Turn Off Cloud Access to your WD My Cloud Device NOW

Posted Posted in Networking, Technology

The technical press (like Engadget https://www.engadget.com/2017/03/05/wd-my-cloud-security-exploits/) is publishing info about a vulnerability that impacts WD Networked devices that have cloud access enabled. That’s great, but they aren’t providing info for non technical users on how to check their settings and turn off this access is needed. So here is that information: (more…)

Roomba!

Posted Posted in Connected Home, Networking

I’m a geek and proud of it, so when my 26 year old canister vacuum’s motor seized up and died and ugly death, it was a choice of which “connected” vacuum to purchase and not a “should I” purchase decision. There were only two to consider, iRobot’s Roomba 980 and a Neato Botvac Connected Vacuum. While Neato’s vacuum was cheaper, iRobot has been in the business a long time, and I ultimately used that plus reviews and am the happy owner of a Roomba 980.

 

roombaThere’s no question that these Wi-Fi controllable robotic vacuums are expensive, but using my (admittedly skewed) justification math, if I value my time at $50 an hour (a low ball as I know my time is worth more than that) and compare to a Dyson, or an Electrolux, the extra $$ don’t seem very large. And I get back a couple of extra hours a week that I don’t have to spend dragging the old canister around my home. And if I didn’t mention it, I loathe vacuuming.

Roomba does an awesome job on my carpeted and linoleum floors, switching transparently from carpet mode to floor mode. And Roomba is actually quieter than my old canister.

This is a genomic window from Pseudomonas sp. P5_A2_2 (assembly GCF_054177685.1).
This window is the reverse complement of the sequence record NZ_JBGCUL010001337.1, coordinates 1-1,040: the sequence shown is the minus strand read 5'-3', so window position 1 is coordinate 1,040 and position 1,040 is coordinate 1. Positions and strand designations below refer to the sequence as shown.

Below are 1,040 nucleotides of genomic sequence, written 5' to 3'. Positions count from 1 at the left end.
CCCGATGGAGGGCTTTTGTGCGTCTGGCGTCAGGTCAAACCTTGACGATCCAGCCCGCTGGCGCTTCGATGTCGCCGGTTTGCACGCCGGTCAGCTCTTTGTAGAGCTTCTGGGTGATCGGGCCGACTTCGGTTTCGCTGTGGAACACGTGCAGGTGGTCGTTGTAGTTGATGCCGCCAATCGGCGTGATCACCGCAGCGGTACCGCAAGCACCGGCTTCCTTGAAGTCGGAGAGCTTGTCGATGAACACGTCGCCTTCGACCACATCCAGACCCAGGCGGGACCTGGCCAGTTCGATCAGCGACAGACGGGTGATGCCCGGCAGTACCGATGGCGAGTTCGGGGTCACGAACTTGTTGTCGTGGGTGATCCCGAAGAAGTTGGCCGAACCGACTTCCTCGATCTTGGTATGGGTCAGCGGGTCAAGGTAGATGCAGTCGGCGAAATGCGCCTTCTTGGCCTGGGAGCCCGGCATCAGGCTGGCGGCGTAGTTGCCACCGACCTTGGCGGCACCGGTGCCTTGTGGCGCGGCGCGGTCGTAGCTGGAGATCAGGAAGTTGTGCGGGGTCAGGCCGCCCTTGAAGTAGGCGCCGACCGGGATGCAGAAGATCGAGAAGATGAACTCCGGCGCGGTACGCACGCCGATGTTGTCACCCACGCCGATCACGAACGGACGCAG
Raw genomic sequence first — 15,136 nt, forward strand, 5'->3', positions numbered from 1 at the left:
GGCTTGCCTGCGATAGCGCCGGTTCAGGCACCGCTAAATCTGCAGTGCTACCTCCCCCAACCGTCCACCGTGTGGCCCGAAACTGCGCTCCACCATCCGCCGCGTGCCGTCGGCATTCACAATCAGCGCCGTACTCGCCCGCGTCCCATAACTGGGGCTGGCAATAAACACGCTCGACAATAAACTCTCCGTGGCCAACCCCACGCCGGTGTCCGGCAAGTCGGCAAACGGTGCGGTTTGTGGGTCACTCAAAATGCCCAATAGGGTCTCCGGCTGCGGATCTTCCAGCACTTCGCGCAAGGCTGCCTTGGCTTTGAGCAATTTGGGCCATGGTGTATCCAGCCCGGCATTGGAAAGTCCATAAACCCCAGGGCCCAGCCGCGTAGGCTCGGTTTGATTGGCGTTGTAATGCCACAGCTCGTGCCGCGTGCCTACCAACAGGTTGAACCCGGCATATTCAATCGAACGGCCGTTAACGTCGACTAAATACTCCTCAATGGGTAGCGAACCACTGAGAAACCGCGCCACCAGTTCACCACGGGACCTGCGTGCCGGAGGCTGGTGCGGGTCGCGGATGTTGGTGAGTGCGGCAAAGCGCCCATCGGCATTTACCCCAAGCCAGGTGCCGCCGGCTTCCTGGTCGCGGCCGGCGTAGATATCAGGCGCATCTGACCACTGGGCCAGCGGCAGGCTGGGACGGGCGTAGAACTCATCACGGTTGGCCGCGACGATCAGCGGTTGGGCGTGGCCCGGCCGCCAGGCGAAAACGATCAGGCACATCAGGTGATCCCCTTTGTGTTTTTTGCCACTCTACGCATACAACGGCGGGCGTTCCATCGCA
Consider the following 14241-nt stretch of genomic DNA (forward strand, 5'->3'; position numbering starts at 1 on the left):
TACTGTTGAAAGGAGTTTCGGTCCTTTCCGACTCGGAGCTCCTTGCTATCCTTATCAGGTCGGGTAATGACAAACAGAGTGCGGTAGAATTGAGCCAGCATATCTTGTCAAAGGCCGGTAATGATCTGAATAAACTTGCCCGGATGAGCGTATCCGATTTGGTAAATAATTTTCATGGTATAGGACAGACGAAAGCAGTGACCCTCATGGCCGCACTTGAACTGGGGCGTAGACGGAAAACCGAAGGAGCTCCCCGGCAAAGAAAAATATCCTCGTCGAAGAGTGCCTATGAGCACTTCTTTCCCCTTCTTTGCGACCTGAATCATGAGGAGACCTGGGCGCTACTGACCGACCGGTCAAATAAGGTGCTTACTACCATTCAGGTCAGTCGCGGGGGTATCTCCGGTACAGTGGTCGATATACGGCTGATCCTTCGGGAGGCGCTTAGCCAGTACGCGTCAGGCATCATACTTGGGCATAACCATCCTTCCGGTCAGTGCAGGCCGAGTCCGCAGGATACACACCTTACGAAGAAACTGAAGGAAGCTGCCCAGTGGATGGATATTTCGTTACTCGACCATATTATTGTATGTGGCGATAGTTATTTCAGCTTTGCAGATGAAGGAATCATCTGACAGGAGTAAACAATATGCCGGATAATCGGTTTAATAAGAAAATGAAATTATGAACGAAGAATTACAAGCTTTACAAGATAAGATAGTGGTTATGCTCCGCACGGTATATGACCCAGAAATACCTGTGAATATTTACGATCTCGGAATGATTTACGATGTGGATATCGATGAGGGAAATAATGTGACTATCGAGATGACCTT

Roomba 980 comes with a Home Base Docking Station and this amazing little guy finds his way back to the Home Base when a cleaning job is finished or when it needs to recharge in the middle of a cleaning job if the battery runs low. Once charged, Roomba just picks up where it left off. This vacuum comes with these two battery powered virtual lighthouses that work in two different modes that allow you to “mark” areas off limits. So I don’t have to worry about that tangled mess of cords and wires around my Living Room home theater setup.

While you can operate Roomba from the button controls on the top of the device itself, the real advantage is control from your smartphone. Only iOS and Android are supported (same story for the Neato Botvac), but I’ve become accustomed (sadly) to lack of Windows and Windows device support in the Connected Home arena. Fortunately, I have an iPhone.

And the real joy of owning a Roomba is remote control using the smartphone app.

 

 

The App is Everything

On a basic level, the app displays the battery information and all you have to do is tap Clean and let Roomba do its thing. However, you can tap your way down to more functionality that lets you view Care (what parts need cleaning), a History of cleaning jobs/cycles, Settings and even Help.

clean and chargemorecarejob history

Cleaning the appliance takes maybe all of 5-10 minutes and the Care status screen lets you visually see what might need attention. While the bin needs to be emptied after each job and the HEPA filter banged against the inside of a trash can a few times after every job, other Care tasks can be done weekly or monthly, depending on usage. The app provides all the info needed to perform these tasks, including videos on “how to” do these things.

clean debris extractorshelp videos

If you can’t tell that I’m impressed with this latest addition to my Connected Home.. I can assure you I am.